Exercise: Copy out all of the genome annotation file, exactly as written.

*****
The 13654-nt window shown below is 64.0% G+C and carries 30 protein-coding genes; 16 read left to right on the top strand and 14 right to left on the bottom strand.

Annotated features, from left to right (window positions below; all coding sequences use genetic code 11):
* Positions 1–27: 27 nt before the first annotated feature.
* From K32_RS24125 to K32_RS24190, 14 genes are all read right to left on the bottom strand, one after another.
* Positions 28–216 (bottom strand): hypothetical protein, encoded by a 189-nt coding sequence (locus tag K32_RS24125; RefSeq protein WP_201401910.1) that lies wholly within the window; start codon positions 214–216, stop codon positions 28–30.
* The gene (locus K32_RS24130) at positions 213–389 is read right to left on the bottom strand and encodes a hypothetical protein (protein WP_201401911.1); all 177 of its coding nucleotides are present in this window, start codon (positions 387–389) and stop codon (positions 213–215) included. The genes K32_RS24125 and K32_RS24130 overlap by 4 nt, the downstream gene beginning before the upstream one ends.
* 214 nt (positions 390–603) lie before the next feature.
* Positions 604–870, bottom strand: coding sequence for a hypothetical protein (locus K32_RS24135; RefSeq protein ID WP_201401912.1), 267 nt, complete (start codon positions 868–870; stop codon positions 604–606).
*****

The 13654-nt window shown below is 64.0% G+C and carries 30 protein-coding genes; 16 read left to right on the top strand and 14 right to left on the bottom strand.

Annotated features, from left to right (window positions below; all coding sequences use genetic code 11):
* Positions 1–27: 27 nt before the first annotated feature.
* From K32_RS24125 to K32_RS24190, 14 genes are all read right to left on the bottom strand, one after another.
* Positions 28–216 (bottom strand): hypothetical protein, encoded by a 189-nt coding sequence (locus tag K32_RS24125; RefSeq protein WP_201401910.1) that lies wholly within the window; start codon positions 214–216, stop codon positions 28–30.
* The gene (locus K32_RS24130) at positions 213–389 is read right to left on the bottom strand and encodes a hypothetical protein (protein WP_201401911.1); all 177 of its coding nucleotides are present in this window, start codon (positions 387–389) and stop codon (positions 213–215) included. The genes K32_RS24125 and K32_RS24130 overlap by 4 nt, the downstream gene beginning before the upstream one ends.
* 214 nt (positions 390–603) lie before the next feature.
* Positions 604–870, bottom strand: coding sequence for a hypothetical protein (locus K32_RS24135; RefSeq protein ID WP_201401912.1), 267 nt, complete (start codon positions 868–870; stop codon positions 604–606).